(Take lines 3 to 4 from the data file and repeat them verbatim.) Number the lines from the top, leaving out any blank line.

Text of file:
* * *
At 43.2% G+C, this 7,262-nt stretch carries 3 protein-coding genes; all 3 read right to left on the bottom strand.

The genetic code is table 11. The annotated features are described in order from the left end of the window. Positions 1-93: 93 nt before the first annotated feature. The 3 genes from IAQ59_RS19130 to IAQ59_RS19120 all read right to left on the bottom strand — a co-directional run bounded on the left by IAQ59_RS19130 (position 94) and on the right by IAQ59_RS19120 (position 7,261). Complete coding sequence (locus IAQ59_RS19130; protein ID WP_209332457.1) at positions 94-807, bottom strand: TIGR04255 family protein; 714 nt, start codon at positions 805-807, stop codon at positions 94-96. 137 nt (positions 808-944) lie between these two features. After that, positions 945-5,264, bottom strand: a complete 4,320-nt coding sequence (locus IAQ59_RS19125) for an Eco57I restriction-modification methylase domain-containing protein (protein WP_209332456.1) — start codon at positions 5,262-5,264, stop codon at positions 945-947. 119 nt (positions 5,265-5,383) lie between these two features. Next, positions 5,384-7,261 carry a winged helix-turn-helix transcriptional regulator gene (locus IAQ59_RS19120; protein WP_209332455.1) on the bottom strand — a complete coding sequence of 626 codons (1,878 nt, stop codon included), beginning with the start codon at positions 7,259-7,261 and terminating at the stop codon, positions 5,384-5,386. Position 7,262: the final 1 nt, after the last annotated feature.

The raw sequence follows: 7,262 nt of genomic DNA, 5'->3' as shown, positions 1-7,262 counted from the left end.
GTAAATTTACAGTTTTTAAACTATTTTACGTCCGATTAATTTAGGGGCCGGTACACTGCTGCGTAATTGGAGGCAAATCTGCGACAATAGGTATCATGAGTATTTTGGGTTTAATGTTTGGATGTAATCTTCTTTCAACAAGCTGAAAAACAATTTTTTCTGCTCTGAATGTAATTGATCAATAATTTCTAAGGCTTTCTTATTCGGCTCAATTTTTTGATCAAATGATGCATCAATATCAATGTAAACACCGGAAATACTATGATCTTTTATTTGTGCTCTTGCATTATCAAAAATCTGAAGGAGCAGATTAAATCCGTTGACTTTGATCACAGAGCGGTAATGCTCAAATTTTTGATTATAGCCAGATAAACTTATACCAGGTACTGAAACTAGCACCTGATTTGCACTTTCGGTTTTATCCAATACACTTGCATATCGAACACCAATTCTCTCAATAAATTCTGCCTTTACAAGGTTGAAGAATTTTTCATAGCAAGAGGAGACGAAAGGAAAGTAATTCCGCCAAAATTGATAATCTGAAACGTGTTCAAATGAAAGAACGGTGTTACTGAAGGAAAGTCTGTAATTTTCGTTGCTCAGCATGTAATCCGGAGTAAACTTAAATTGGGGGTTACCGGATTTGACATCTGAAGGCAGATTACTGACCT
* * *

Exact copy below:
The raw sequence follows: 7,262 nt of genomic DNA, 5'->3' as shown, positions 1-7,262 counted from the left end.
GTAAATTTACAGTTTTTAAACTATTTTACGTCCGATTAATTTAGGGGCCGGTACACTGCTGCGTAATTGGAGGCAAATCTGCGACAATAGGTATCATGAGTATTTTGGGTTTAATGTTTGGATGTAATCTTCTTTCAACAAGCTGAAAAACAATTTTTTCTGCTCTGAATGTAATTGATCAATAATTTCTAAGGCTTTCTTATTCGGCTCAATTTTTTGATCAAATGATGCATCAATATCAATGTAAACACCGGAAATACTATGATCTTTTATTTGTGCTCTTGCATTATCAAAAATCTGAAGGAGCAGATTAAATCCGTTGACTTTGATCACAGAGCGGTAATGCTCAAATTTTTGATTATAGCCAGATAAACTTATACCAGGTACTGAAACTAGCACCTGATTTGCACTTTCGGTTTTATCCAATACACTTGCATATCGAACACCAATTCTCTCAATAAATTCTGCCTTTACAAGGTTGAAGAATTTTTCATAGCAAGAGGAGACGAAAGGAAAGTAATTCCGCCAAAATTGATAATCTGAAACGTGTTCAAATGAAAGAACGGTGTTACTGAAGGAAAGTCTGTAATTTTCGTTGCTCAGCATGTAATCCGGAGTAAACTTAAATTGGGGGTTACCGGATTTGACATCTGAAGGCAGATTACTGACCT